Advisory – Positive Means of Identifying Individuals Highlighted
Identification is one of the means of identifying and/or individualizing something or someone.
To differentiate one thing from another can be achieved by using means of identification, applicable either by name, identification mark, mark, fingerprints and scientific means of identification, such as acid deoxynucleic (DNA) and forensic odontology, in some cases like after someone’s death.
According to the Births, Marriages and Deaths Registration Act 81 of 1963, once a child is born or stillborn, a notice of birth must be given to the registrar within 14 days by the parents or the occupant of a building where the birth took place.
To register a birth, all that is needed is a birth certificate from the maternity ward of a hospital where the birth took place – or if the child was born in a rural area, a letter from the traditional authority of the area where the child was born is required. In some cases, church records of the congregation where the child’s parents congregate are required.
Interestingly, no other requirements are needed to positively identify this child and/or link the child to the birth certificate issued by the Department of Home Affairs, Immigration, Safety and Security.
Article 15 of the Namibian Constitution states that a child has the right to a name from birth for the purpose of identification.
Once the birth of the child is registered, the child grows up using a birth certificate as a means of identification until the age of 16, in accordance with the Identification Act 21 of 1996, and then would request an identity document (ID). Only then would the fingerprints be taken to link the child to the ID, and the child’s fingerprint images would be retained in the national population system for life.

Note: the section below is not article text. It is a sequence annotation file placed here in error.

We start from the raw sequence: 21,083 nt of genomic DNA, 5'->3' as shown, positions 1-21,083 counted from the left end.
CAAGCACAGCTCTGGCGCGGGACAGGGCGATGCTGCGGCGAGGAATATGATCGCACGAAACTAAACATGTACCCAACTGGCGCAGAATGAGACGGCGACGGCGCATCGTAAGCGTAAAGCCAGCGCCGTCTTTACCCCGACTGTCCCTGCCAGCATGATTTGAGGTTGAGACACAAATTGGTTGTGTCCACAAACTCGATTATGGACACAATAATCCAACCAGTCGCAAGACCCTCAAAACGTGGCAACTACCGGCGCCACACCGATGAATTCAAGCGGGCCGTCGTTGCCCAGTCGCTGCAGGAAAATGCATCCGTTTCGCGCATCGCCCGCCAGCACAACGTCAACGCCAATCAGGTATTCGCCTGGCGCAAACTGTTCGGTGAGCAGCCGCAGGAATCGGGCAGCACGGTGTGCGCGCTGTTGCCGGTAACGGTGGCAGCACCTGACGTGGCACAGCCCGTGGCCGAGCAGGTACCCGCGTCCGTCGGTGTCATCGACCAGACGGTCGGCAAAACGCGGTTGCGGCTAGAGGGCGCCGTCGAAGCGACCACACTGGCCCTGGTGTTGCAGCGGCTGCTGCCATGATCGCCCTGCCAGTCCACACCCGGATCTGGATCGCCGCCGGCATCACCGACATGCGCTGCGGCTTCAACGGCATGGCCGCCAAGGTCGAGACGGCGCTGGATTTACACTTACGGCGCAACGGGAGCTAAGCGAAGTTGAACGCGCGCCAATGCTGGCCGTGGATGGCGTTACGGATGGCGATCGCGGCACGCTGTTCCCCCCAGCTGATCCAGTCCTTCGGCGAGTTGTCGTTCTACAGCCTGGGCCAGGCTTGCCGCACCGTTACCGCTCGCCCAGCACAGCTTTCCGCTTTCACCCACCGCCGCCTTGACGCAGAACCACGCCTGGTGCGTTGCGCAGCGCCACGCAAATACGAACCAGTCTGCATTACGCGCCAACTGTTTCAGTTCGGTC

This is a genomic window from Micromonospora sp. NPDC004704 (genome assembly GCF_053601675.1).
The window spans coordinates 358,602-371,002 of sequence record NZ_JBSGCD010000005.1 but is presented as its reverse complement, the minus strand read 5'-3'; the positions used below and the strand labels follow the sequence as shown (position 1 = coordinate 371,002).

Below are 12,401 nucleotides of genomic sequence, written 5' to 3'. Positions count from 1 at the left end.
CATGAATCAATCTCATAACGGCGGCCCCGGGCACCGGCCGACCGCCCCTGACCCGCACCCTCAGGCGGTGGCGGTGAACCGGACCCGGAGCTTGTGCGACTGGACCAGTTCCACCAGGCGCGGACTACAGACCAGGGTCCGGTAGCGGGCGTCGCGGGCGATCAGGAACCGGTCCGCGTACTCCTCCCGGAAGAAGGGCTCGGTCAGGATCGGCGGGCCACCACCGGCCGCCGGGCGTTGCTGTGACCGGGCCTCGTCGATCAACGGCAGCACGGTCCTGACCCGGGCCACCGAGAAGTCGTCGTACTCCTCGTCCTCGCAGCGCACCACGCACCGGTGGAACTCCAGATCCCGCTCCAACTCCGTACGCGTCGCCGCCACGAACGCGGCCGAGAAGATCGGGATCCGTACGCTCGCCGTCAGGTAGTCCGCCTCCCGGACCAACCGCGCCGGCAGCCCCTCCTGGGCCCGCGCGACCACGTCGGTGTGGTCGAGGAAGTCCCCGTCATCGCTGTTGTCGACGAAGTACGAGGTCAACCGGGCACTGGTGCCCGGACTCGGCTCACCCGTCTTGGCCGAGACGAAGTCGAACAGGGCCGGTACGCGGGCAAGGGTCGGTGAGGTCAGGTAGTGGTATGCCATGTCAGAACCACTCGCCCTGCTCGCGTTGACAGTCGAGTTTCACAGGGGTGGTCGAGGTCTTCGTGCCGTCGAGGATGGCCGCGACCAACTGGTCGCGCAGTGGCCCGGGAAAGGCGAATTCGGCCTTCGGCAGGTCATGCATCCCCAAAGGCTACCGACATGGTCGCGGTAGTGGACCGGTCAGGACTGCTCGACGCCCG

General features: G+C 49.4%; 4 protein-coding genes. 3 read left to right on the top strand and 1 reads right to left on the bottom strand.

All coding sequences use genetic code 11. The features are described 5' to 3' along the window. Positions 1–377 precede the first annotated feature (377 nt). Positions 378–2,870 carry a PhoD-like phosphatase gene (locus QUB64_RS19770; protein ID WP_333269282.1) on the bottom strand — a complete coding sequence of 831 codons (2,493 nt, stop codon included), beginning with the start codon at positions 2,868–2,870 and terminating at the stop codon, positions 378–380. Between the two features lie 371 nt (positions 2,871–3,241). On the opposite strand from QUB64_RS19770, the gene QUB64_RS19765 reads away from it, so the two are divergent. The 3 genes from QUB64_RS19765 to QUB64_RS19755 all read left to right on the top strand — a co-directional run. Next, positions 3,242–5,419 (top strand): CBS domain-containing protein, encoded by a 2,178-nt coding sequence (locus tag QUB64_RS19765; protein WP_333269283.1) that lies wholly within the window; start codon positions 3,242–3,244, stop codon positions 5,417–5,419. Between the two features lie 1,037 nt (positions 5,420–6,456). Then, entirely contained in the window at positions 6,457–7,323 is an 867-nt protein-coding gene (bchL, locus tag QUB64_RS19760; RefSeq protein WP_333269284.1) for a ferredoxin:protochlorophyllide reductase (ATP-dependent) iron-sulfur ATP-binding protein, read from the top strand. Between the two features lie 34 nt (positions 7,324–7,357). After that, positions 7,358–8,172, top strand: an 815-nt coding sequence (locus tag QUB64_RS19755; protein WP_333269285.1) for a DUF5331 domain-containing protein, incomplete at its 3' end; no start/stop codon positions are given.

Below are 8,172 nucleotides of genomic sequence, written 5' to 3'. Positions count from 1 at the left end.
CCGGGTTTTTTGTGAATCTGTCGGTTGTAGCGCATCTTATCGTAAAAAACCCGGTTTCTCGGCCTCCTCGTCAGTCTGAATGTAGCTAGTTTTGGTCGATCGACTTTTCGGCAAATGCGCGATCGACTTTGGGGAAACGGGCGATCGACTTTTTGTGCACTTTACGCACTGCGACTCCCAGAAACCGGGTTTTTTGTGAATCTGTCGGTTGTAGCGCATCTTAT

Once the ID is produced and ready to be picked up, the child can pick up the ID. It is not necessary to take the fingerprints of this child for purposes of correspondence with the identity document produced. This child is required to sign only the ID on the ID collection records.
Here is where there is a chance that anyone who has obtained the proof of registration card (temporary identity card) from another person and presents it to the Ministry of Interior as his or hers can retrieve that person’s ID card and begin using it, such as applying for school admission, employment, loans, and/or driver’s licenses.
In fact, there are recorded incidents where some people have used other people’s IDs for the purpose of getting married.
Some people have been arrested by police after committing crimes, tried in courts and sentenced to prison terms under other people’s IDs – and are said to be known and identified with such IDs – whereas, in the real sense, these IDs belong to other people, simply because the applicable means of identification have loopholes that must be abused.
Normally public officials only use vision screening to identify individuals as there is no scientific system to positively identify people as explained above.
Real and movable property, such as houses, planes, guns, vehicles and ships – to name a few – can be identified by unique serial numbers, or by a VIN in embossed or etched on them to individualize them for easy identification so they are not mixed-up with similar assets.
In developed countries, a person is positively identified by scientific means – even after death.
There have been reports in Namibia of people using other people’s IDs to seek employment, apply for driving licenses, loans, admission to schools, etc. and it succeeded because there is no system in place to detect such anomalies.
These incidents are usually detected later when the perpetrators have already had opportunities to their advantage while using the credentials of others. Once detected, public officials begin to bring charges of misrepresentation or impersonation against suspects when the harm is already caused by such propensity. It becomes difficult to remedy the situation after the effect.
Such anomalies have occurred in workplaces such as the Namibian Defense Force, Namibian Police, Ministry of Education (ghost teachers) and at CDM now Namdeb to name a few.
This situation becomes intractable when these people resign, retire or die using other people’s IDs, while administrative officials struggle to process these individual benefit claims.
The Namibian authorities should consider reviewing and/or changing their means of identification and introducing a scientific means of identifying people to avoid this conundrum, as it leads to risk and economic turmoil, as anyone who collects the identity card Another person’s identity would begin to use it as if they were their own.
* Lucas Tshuuya is a graduate in police science from NUST and an LLB graduate.